Read state Sen. Michael Barrett’s statement on his cancer diagnosis

The Lexington Democrat says he still plans to run for re-election this fall.

15wehidden - State Rep. Jay Kaufman (D-Lexington) (left) and State Sen. Michael Barrett (D-Lexington) (right) at Buckman Tavern. (Handout)
State Sen. Michael Barrett. –Handout, File

Massachusetts state Sen. Michael Barrett says he has been diagnosed with a rare form of cancer — known as acute promyelocytic leukemia, or APL — and will be hospitalized for roughly a month at Mass. General.

The 69-year-old Lexington Democrat said in a press release Tuesday afternoon that the disease is “highly curable” and that he still plans to run for re-election in the fall.

According to the Leukemia and Lymphoma Society, APL is considered “the most curable form of adult leukemia” with survival rates of 90 percent, complete remission rates of 90 percent, and cure rates of 80 percent or higher among low-risk patients.

Advertisement

Barrett says he won’t be allowed to leave the hospital for a month and will have to avoid crowded areas for a period of time after he is released, due to his decreased white blood cell count.

“Unfortunately, my docs will not let me hop out of bed at Mass. General and head up Beacon Hill to vote in a packed chamber,” he said. “But otherwise, with the help of my fantastic staff, I expect to advance my legislative agenda quite effectively throughout my convalescence, and to resume my duties in full thereafter.”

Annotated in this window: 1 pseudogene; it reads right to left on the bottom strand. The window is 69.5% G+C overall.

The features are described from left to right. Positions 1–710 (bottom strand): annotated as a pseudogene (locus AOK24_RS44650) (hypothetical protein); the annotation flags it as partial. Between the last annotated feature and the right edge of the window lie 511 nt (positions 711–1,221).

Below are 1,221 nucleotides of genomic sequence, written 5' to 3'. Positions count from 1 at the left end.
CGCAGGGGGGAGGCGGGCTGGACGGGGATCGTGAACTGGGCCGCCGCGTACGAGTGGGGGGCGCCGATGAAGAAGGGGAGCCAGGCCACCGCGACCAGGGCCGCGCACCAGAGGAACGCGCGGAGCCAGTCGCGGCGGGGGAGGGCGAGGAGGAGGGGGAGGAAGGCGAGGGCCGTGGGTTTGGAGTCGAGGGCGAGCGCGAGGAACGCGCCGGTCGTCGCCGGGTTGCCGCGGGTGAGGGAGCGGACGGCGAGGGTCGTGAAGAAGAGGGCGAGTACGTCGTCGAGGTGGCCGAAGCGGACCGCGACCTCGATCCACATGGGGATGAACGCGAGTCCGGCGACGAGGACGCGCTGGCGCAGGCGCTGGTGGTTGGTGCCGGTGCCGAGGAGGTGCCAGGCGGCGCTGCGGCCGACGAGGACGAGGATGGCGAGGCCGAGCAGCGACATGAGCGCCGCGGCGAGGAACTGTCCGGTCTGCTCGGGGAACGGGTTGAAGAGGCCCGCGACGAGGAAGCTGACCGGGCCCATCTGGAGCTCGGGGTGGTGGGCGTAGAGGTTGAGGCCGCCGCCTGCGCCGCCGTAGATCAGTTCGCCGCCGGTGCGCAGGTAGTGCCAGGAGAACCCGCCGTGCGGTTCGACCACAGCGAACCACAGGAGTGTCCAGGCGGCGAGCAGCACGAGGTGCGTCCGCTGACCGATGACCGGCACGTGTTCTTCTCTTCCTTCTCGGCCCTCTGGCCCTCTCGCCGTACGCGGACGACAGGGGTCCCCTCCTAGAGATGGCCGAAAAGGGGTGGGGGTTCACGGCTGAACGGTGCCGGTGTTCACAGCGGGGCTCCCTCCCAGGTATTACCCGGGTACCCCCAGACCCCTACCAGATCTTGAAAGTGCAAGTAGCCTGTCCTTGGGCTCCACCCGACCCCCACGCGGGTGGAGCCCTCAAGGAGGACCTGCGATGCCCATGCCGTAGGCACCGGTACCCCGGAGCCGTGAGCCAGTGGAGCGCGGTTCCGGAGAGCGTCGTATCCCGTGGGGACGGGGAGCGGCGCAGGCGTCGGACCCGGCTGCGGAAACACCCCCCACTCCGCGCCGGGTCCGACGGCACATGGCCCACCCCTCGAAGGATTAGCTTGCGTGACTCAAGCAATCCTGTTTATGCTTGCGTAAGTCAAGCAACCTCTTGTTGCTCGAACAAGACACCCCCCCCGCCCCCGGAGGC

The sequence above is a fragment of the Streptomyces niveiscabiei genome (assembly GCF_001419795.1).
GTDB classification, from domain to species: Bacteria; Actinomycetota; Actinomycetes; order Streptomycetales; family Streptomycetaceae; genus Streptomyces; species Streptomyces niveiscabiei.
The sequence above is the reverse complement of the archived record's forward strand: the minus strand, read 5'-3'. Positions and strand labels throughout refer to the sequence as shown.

Read his full statement below:

“Late yesterday, doctors at Mass. General Hospital diagnosed me with APL, a rare form of leukemia. Fortunately for me, APL is highly curable. I’ll be hospitalized for roughly 30 days and then receive treatment as an outpatient.

“Throughout, I’ll continue to pursue the legislative and district priorities of my constituents. In terms of politics, for me nothing will change: I’ll be running for re-election in the fall.

“Because the white blood cell counts of APL patients are way below normal, infections such as the flu can have consequences. My doctors tell me I won’t be leaving the hospital for a month and that, for some additional period of time, I’ll need to avoid crowded situations where people may have bad colds, etc.

“This past week, before I had a diagnosis and knew what to call my condition, I kept up contact with people and got work done via laptop, email, and cell phone. Unfortunately, my docs will not let me hop out of bed at Mass. General and head up Beacon Hill to vote in a packed chamber. But otherwise, with the help of my fantastic staff, I expect to advance my legislative agenda quite effectively throughout my convalescence, and to resume my duties in full thereafter.”

Close

Get the latest sports alerts sent directly to your phone. Download our free app.